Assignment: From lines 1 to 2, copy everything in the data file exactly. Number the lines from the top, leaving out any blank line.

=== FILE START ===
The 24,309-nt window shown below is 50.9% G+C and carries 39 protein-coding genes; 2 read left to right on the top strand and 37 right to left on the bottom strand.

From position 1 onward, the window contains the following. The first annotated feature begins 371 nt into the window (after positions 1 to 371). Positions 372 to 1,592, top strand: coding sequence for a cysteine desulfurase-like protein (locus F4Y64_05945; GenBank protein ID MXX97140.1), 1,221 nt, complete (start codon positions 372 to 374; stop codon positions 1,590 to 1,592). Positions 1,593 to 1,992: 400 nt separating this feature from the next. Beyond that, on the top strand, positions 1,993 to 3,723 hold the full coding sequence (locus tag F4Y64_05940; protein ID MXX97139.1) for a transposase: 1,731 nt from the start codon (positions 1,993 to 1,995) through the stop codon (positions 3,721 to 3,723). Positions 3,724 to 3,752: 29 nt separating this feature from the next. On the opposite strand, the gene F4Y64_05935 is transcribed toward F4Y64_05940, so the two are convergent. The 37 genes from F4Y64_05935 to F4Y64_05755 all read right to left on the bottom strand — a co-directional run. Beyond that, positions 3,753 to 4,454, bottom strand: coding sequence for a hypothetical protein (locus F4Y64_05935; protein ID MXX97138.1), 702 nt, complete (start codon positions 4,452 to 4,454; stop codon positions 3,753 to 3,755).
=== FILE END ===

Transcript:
The 24,309-nt window shown below is 50.9% G+C and carries 39 protein-coding genes; 2 read left to right on the top strand and 37 right to left on the bottom strand.

From position 1 onward, the window contains the following. The first annotated feature begins 371 nt into the window (after positions 1 to 371). Positions 372 to 1,592, top strand: coding sequence for a cysteine desulfurase-like protein (locus F4Y64_05945; GenBank protein ID MXX97140.1), 1,221 nt, complete (start codon positions 372 to 374; stop codon positions 1,590 to 1,592). Positions 1,593 to 1,992: 400 nt separating this feature from the next. Beyond that, on the top strand, positions 1,993 to 3,723 hold the full coding sequence (locus tag F4Y64_05940; protein ID MXX97139.1) for a transposase: 1,731 nt from the start codon (positions 1,993 to 1,995) through the stop codon (positions 3,721 to 3,723). Positions 3,724 to 3,752: 29 nt separating this feature from the next. On the opposite strand, the gene F4Y64_05935 is transcribed toward F4Y64_05940, so the two are convergent. The 37 genes from F4Y64_05935 to F4Y64_05755 all read right to left on the bottom strand — a co-directional run. Beyond that, positions 3,753 to 4,454, bottom strand: coding sequence for a hypothetical protein (locus F4Y64_05935; protein ID MXX97138.1), 702 nt, complete (start codon positions 4,452 to 4,454; stop codon positions 3,753 to 3,755).